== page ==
"The sons of Hador were Galdor and Gundor; and the sons of Galdor were Hurin and Huor; and the son of Hurin was Turin the Bane of Glaurung; and the son of Huor was Tuor, father of Earendil the Blessed. The son of Boromir was Bregor, whose sons were Bregolas and Barahir; and the sons of Bregolas were Baragund and Belegund. The daughter of Baragund was Morwen, the mother of Turin, and the daughter of Belegund was Rian, the mother of Tuor. But the son of Barahir was Beren One-hand, who won the love of Luthien Thingol's daughter, and returned from the Dead; from them came Elwing the wife Earendil, and all the Kings of Numenor after."
Now, I understand that some of these characters prove significant in the book. But my problem with this paragraph is that, given that these are introductions to these characters, how are we meant to remember them or their relationships to one another later in the book when each of them does become significant if Tolkien has given us nothing whatsoever to remember them by? The passage echoes the genealogy of Christ at the beginning of the Gospel of Matthew, but that genealogy works because it sets the stage for the narrative to come by giving us, in brief, what has come before, whereas Tolkien's does not because it sets the stage for the narrative to come by giving us the narrative to come in lineage shorthand, in microcosm that would benefit readers with detail but discourages them from reading further in the absence of detail. It's as though Tolkien looked to the Bible as a template for much of The Silmarillion but failed to understand why biblical narratives, architectures and tropes succeed as narratives, architectures and tropes -- which is bizarre, given his stature as an academic and his devout religiosity.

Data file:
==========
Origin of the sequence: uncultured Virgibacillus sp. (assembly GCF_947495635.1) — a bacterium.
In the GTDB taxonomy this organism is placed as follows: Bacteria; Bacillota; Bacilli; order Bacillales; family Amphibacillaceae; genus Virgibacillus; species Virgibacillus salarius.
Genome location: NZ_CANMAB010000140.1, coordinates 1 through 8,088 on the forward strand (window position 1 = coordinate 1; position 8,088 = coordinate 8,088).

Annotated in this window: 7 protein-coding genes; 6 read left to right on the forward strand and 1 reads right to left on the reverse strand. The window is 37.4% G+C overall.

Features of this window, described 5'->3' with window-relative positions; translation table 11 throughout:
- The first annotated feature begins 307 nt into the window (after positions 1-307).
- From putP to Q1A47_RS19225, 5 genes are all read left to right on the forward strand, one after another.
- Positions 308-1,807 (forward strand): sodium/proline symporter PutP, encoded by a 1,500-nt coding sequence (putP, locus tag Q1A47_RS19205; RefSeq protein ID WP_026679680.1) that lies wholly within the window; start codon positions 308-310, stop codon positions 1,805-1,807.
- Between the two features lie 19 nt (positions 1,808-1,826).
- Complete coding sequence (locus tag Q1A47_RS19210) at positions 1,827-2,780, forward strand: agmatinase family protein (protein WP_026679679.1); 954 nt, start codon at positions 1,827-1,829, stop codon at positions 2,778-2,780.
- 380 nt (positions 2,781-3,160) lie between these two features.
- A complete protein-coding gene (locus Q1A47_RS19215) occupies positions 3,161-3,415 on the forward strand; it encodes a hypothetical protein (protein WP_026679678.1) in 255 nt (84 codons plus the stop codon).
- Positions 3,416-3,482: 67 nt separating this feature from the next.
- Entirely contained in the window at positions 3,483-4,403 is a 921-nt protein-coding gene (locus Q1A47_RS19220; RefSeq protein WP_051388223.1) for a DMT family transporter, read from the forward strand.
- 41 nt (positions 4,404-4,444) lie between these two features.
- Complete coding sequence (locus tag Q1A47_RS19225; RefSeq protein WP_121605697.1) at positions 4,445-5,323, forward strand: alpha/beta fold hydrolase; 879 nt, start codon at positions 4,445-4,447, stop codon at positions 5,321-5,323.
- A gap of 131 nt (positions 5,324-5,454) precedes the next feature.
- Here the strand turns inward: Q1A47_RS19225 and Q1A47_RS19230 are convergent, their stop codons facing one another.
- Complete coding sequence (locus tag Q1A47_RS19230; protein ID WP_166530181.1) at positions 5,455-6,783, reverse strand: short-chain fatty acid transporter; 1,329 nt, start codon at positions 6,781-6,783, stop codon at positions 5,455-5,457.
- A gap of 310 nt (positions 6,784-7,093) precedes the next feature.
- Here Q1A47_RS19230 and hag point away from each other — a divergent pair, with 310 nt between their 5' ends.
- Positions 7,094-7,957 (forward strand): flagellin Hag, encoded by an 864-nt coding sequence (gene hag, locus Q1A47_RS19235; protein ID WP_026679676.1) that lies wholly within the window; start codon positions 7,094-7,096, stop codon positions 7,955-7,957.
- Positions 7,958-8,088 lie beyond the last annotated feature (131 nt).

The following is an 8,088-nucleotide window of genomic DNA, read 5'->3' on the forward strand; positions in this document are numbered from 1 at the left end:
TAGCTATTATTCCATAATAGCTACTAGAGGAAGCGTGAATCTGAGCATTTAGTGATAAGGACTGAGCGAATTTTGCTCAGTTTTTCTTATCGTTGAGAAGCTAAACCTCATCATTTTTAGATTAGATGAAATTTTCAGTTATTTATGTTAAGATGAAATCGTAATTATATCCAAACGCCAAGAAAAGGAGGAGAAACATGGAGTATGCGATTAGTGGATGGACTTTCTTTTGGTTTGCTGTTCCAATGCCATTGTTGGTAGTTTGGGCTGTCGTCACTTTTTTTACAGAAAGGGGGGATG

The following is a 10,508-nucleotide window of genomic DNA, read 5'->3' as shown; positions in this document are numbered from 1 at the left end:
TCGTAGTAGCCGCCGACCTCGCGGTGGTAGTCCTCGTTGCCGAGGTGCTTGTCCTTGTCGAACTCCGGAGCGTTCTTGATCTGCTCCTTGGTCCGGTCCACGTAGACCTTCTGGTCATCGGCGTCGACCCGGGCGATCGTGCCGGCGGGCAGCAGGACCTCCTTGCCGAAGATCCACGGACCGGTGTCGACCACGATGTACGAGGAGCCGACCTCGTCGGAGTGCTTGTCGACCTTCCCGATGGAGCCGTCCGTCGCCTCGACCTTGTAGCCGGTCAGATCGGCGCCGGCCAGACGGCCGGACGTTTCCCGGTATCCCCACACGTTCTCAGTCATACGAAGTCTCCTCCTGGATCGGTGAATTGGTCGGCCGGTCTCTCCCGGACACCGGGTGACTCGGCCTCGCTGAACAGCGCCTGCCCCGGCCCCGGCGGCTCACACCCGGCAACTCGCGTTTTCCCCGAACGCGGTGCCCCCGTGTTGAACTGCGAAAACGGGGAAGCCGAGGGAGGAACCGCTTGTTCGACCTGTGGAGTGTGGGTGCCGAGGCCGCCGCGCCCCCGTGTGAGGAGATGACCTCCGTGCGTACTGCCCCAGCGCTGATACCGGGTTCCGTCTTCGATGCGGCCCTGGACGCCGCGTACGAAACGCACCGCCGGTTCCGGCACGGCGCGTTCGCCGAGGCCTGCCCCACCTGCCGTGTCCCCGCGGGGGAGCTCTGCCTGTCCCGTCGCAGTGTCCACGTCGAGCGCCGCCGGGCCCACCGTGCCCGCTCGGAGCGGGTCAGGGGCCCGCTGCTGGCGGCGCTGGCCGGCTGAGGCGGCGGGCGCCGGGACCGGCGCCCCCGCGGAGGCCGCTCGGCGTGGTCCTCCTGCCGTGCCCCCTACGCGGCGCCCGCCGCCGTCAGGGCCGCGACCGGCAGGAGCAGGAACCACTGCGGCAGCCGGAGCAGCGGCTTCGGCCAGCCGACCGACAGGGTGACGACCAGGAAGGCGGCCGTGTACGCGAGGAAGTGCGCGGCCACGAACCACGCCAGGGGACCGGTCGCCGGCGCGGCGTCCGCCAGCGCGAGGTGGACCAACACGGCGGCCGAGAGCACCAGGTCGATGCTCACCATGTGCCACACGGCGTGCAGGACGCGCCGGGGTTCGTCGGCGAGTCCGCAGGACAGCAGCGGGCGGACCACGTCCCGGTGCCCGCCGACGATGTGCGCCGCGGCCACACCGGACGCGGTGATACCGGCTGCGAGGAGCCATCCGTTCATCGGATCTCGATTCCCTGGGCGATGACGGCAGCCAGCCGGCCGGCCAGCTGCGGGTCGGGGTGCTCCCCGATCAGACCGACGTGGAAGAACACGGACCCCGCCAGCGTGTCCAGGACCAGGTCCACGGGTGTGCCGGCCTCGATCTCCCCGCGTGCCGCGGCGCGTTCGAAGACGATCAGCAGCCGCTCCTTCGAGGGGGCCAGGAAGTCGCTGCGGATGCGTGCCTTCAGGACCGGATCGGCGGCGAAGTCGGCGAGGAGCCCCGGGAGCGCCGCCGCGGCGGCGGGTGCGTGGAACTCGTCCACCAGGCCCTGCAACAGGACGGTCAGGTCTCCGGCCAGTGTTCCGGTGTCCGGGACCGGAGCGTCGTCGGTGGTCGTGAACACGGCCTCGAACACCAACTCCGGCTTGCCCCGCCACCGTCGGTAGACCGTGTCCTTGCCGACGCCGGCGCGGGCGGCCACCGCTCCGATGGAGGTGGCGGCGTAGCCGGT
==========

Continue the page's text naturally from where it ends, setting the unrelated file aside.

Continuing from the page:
By the end, I was feeling snarkier than I would've liked: how convenient that the giant eagles would show up and save the day the very second it went from bad to irredeemably screwed (ornithology as deus ex machina -- and we see it in the LOTR films and likely the novels, too, with Gandalf's escape from Isengard, with Frodo and Sam stranded in the river of lava...), or interpreting the Dunedain's "numbers increas[ing] only slowly in the land" as commentary on Dunedainian sperm count (poor, poor Aragorn)...
Is there good stuff to be found in these pages? Certainly. I've touched on much of it above, and haven't even mentioned the ephemeral fairy tale soul of the tale of Beren and Luthien, or the degree to which Tolkien honors Sophocles with the fates of Turin and Nienor. But the achievement here is so overwhelmed by the strikes going against it -- e.g. the incessant multiplication of names (Turin has S - E - V - E - N different names), the eye-rollingly vague and self-important portentousness ("For they told how a blind Darkness came northward, and in the midst walked some power for which there was no name, and the Darkness issued from it" -- gimme a break), the off-putting navel-gazing zeal with which Tolkien rattles off his Middle-earth Xs and Os (how often does The Silmarillion feel like a sound loop of the possessed Louis Tully in Ghostbusters?) -- that finishing the book felt like cause for celebration.